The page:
It was, however, encouraging to hear laughter in the all the right places. And I took it as a positive sign when yesterday, one of my neighbors who came to the event stopped me in the street to say, as if she were surprised, "You really are a good writer."
In a lot of ways, Bloomsday on Beaver Street II was an experiment. It’s the first time I’ve ever organized an event with other readers, and it’s the first time I’ve ever worked directly with professional actors and a professional PR person. Which is to say that coordinating a show with 11 writers, actors, and musicians, all of whom are performing because they want to perform, is complicated and stressful, but ultimately rewarding. Again, I offer my humble thanks to everybody who participated.
It has also come to my attention that my aggressive promotion of the event surprised some people—especially those who know me, and regard me as a laid back kind of fellow. Having been on the receiving end of such promotions, I know how annoying this can be. But the promotion, too, was an experiment. I know that last year, despite the overflowing turnout, I didn’t promote the event aggressively enough. There were at least a half dozen people who told me that they would have come, but somehow got the date or the time wrong. I wanted to make sure that this didn’t happen again. Hence, the constant stream of reminders, on Facebook and elsewhere. Event promotion is still new territory for me, and I’m simply trying to get it right.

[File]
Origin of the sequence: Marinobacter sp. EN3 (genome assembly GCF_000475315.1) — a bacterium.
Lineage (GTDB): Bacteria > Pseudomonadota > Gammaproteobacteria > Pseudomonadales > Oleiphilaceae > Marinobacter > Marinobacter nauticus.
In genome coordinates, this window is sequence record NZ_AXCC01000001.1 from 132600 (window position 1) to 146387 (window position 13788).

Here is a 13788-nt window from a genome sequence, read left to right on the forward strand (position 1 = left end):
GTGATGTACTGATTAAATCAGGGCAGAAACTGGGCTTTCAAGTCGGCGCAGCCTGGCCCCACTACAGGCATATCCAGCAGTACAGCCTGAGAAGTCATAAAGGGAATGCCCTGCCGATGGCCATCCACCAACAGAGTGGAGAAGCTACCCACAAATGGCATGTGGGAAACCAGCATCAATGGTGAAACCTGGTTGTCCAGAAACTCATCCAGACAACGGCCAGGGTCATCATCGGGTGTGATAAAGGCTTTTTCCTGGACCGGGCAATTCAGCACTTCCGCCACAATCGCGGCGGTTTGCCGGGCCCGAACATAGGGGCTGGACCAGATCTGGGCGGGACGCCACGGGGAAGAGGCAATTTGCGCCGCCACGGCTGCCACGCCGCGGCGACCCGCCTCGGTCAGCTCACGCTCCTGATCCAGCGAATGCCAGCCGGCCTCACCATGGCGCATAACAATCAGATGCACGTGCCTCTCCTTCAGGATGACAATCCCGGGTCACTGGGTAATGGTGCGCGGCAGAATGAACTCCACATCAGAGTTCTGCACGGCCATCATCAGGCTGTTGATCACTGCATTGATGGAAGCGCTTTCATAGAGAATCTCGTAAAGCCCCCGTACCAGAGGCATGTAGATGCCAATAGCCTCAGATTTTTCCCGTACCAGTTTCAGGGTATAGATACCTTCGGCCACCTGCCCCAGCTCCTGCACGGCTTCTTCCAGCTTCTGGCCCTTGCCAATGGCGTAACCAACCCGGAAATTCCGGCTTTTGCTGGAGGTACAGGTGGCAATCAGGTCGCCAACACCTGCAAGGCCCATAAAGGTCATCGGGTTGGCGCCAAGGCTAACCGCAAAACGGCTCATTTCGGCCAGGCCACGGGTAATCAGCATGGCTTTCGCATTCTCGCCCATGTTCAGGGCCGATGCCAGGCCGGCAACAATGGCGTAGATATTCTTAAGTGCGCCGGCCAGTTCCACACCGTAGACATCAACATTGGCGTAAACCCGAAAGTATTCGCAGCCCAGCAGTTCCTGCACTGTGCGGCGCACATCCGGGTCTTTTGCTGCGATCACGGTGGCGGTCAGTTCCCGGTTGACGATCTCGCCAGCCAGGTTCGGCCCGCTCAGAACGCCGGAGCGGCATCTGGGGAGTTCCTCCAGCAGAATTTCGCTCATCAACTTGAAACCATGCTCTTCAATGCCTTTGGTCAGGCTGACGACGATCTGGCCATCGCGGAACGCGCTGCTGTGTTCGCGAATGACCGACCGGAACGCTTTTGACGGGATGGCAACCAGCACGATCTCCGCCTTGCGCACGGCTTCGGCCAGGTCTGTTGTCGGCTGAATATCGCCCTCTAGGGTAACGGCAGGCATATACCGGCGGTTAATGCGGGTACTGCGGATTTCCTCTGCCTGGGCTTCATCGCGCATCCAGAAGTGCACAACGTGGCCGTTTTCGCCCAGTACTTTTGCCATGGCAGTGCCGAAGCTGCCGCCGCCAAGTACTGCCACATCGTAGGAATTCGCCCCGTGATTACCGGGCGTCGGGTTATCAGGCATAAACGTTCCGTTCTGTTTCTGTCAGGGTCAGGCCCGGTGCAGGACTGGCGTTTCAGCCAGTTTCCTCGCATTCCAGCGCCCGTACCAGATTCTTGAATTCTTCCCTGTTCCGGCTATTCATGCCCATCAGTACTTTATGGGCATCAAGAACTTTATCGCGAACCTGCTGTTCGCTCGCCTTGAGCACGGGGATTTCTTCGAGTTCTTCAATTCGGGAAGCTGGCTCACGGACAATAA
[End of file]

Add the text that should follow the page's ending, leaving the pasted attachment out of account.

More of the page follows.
And I will try again next year, for Bloomsday on Beaver Street III, which will commemorate the 100th anniversary of when James Joyce began writing that damn book, which he called Ulysses.